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Johnson v. Capozza

United States District Court, Western District of Pennsylvania

June 30, 2014

JAMAL JOHNSON, Petitioner,
v.
WARDEN MARK CAPOZZA et al., Respondents.

REPORT AND RECOMMENDATION

Robert C. Mitchell, United States Magistrate Judge

I. Recommendation:

It is respectfully recommended that the respondents' motion to dismiss (ECF 7) be granted, and that the petition be dismissed as time barred.

II. Report:

Jamal Johnson, by his counsel, has submitted a petition for a writ of habeas corpus which the respondents have now moved to dismiss.

Johnson is presently serving a sentence of life plus twenty to forty year imposed following his conviction by a jury on charges of first degree murder, kidnapping, burglary, robbery and criminal conspiracy at No. CC 2003-09986 and CC 2003-15425 in the Court of Common Pleas of Allegheny County, Pennsylvania. This sentence was imposed on April 25, 2005.[1] An appeal was taken to the Superior Court which affirmed the judgment of sentence on July 21, 2008 and relief was not sought from the Supreme Court of Pennsylvania.[2] A timely post-conviction petition was filed in the Court of Common Pleas on June 18, 2009. Relief was denied on January 4, 2011; the denial of relief was affirmed by the Superior Court on August 14, 2012 and allowance of appeal was denied by the Pennsylvania Supreme Court on February 13, 2013.[3] The instant counseled petition was filed on February 13, 2014.

It is provided in 28 U.S.C. § 2244(d)(1) and (d)(2) that:

(1) A 1-year period of limitation shall apply to the application for a writ of habeas corpus by a person in custody pursuant to the judgment of a State court. The limitation period shall run from the latest of -
(A) The date on which the judgment became final by the conclusion of direct review or the expiration of the time for seeking such review;
(B) The date on which the impediment to filing an application created by State action in violation of the Constitution or laws of the United States is removed, if the applicant was prevented from filing by such State action;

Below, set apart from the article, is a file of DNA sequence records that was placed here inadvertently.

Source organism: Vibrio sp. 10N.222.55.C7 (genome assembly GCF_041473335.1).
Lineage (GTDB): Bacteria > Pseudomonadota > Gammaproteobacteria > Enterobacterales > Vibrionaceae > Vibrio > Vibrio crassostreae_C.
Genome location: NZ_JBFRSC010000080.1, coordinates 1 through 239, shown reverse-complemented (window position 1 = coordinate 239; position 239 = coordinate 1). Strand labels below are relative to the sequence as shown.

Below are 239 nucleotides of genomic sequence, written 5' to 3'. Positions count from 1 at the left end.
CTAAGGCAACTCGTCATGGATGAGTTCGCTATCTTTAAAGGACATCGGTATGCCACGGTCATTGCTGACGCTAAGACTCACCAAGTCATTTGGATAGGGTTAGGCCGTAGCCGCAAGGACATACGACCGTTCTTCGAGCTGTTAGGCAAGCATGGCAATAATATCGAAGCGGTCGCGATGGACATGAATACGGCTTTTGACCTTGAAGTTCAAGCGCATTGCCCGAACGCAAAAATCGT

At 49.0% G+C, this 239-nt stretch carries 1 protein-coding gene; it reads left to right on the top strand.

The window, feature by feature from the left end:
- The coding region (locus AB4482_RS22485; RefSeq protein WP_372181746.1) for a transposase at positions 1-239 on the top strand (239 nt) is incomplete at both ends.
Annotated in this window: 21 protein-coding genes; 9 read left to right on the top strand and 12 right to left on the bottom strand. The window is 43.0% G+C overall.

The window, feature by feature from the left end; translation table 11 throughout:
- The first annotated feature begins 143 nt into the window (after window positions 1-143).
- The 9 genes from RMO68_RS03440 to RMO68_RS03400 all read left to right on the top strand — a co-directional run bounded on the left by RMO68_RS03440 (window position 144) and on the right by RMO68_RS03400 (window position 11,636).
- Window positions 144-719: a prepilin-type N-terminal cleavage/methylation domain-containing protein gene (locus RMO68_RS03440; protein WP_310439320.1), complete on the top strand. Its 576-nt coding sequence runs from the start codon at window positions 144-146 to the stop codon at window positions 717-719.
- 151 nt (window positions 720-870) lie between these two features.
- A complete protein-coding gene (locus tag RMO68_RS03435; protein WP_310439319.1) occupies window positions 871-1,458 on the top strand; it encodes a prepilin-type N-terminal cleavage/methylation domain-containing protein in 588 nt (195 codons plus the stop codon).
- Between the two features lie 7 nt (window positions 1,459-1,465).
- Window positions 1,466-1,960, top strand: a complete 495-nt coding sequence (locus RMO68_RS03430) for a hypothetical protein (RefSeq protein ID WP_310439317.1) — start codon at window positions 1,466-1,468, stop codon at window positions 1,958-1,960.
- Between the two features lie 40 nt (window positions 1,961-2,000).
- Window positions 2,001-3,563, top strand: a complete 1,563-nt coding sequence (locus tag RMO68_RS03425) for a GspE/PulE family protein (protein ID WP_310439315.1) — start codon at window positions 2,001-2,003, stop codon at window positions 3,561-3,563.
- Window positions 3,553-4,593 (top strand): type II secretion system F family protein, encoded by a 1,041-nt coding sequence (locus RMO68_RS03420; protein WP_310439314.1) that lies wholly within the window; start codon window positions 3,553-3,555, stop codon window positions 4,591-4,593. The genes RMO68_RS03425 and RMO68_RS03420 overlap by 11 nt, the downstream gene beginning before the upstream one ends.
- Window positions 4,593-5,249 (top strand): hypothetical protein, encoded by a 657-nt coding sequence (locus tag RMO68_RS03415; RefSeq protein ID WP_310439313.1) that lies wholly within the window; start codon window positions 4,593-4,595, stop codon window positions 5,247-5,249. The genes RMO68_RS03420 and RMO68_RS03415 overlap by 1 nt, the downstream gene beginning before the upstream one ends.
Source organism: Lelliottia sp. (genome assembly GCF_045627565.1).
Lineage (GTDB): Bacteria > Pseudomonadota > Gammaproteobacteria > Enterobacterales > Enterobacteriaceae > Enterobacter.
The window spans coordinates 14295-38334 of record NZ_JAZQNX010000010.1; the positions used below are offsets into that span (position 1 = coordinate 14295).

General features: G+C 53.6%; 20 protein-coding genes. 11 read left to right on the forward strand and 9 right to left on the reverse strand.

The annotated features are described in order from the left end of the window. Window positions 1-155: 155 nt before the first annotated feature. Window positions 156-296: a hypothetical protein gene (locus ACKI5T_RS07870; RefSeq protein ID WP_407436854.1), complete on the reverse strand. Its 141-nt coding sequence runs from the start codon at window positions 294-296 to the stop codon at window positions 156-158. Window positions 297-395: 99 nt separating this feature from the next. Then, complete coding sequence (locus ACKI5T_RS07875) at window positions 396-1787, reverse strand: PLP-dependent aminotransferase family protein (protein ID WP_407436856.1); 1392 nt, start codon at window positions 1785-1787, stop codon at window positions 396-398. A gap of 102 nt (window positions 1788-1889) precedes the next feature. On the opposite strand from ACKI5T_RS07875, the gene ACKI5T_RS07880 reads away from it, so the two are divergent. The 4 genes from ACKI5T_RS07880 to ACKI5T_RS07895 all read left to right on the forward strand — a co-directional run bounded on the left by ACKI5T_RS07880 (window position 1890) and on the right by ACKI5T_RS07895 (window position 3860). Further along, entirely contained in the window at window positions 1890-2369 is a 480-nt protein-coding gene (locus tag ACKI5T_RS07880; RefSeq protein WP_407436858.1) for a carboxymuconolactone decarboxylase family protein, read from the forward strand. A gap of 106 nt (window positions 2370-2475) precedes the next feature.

(C) The date on which the constitutional right asserted was initially recognized by the Supreme Court, if the right has been newly recognized by the Supreme Court and made retroactively applicable to cases on collateral review; or
(D) The date on which the factual predicate of the claim or claims presented could have been discovered through the exercise of due diligence.
(2) The time during which a properly filed application for State post-conviction or other collateral review with respect to the pertinent judgment or claim is pending shall not be counted toward any period of limitation under this subsection.

An untimely post-conviction petition is not “properly filed”. Pace v. DiGulglielmo, 544 U.S. 408 (2005).

In the instant case, the judgment of sentence was affirmed on July 21, 2008 and relief was not sought from the Pennsylvania Supreme Court. For this Johnson's conviction became final on August 20, 2008 when the time in which to seek such review expired. Gonzalez v. Thaler, 132 S.Ct. 641 (2012).[4] The effective date of the Antiterrorism and Effective Death Penalty Act which imposed the one year statute of limitations is April 24, 1996 and thus it is applicable here. The petitioner did not seek post-conviction relief until June 18, 2009 or almost a year after he could have done so. That petition was denied; the denial of post-conviction relief was affirmed by the Superior Court on August 14, 2012 and leave to appeal to the Pennsylvania Supreme Court was denied on February 13, 2013. The instant petition was filed on February 13, 2014 exactly a year after it could have been submitted. Thus, combining the delay in initially seeking post-conviction relief with the delay in seeking relief here, far in excess of the one year period in which to seek relief has expired, and the petition here is time barred.

The only exception to the imposition of this time bar is if it is equitably tolled. Holland v. Florida, 130 S.Ct. 2549 (2010). No such basis is set forth here.

In his reply to the Commonwealth's motion, counsel for the petitioner fails to recognize that the time period between August 20, 2008 when his conviction became final, and his filing for post-conviction relief on June 18, 2009, or almost ten months must also be included in calculating the one year period in which to seek federal relief. Since the denial of post-conviction relief became final on February 13, 2013 and relief was not sought here until February 13, 2014 and additional twelve month period must be added to the elapsed ten month period for a total passage of time of twenty-two months. Thus, the petition here is clearly untimely.

Accordingly, it is recommended that the respondent's motion to dismiss be granted and because reasonable jurists could not conclude that a basis for appeal exists, that a certificate of appealability be denied.

Litigants who seek to challenge this Report and Recommendation must seek review by the district judge by filing objections within fourteen (14) days of this date.


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